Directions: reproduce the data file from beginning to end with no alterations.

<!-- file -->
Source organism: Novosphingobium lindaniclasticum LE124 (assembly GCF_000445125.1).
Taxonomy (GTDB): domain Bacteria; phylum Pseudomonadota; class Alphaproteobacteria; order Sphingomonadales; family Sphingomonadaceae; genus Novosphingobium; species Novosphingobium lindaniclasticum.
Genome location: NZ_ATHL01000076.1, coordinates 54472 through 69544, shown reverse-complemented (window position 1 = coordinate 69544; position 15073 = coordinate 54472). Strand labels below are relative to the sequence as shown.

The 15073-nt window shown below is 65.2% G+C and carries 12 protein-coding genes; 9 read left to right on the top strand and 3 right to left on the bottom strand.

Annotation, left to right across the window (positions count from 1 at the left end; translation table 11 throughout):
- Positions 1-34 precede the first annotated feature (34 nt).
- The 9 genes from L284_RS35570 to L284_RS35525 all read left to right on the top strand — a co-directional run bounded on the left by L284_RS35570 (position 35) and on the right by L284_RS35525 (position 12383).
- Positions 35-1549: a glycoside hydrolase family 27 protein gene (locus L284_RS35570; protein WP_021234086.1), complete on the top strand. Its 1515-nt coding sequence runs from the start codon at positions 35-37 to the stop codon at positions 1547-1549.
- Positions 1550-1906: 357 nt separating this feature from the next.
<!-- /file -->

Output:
Source organism: Novosphingobium lindaniclasticum LE124 (assembly GCF_000445125.1).
Taxonomy (GTDB): domain Bacteria; phylum Pseudomonadota; class Alphaproteobacteria; order Sphingomonadales; family Sphingomonadaceae; genus Novosphingobium; species Novosphingobium lindaniclasticum.
Genome location: NZ_ATHL01000076.1, coordinates 54472 through 69544, shown reverse-complemented (window position 1 = coordinate 69544; position 15073 = coordinate 54472). Strand labels below are relative to the sequence as shown.

The 15073-nt window shown below is 65.2% G+C and carries 12 protein-coding genes; 9 read left to right on the top strand and 3 right to left on the bottom strand.

Annotation, left to right across the window (positions count from 1 at the left end; translation table 11 throughout):
- Positions 1-34 precede the first annotated feature (34 nt).
- The 9 genes from L284_RS35570 to L284_RS35525 all read left to right on the top strand — a co-directional run bounded on the left by L284_RS35570 (position 35) and on the right by L284_RS35525 (position 12383).
- Positions 35-1549: a glycoside hydrolase family 27 protein gene (locus L284_RS35570; protein WP_021234086.1), complete on the top strand. Its 1515-nt coding sequence runs from the start codon at positions 35-37 to the stop codon at positions 1547-1549.
- Positions 1550-1906: 357 nt separating this feature from the next.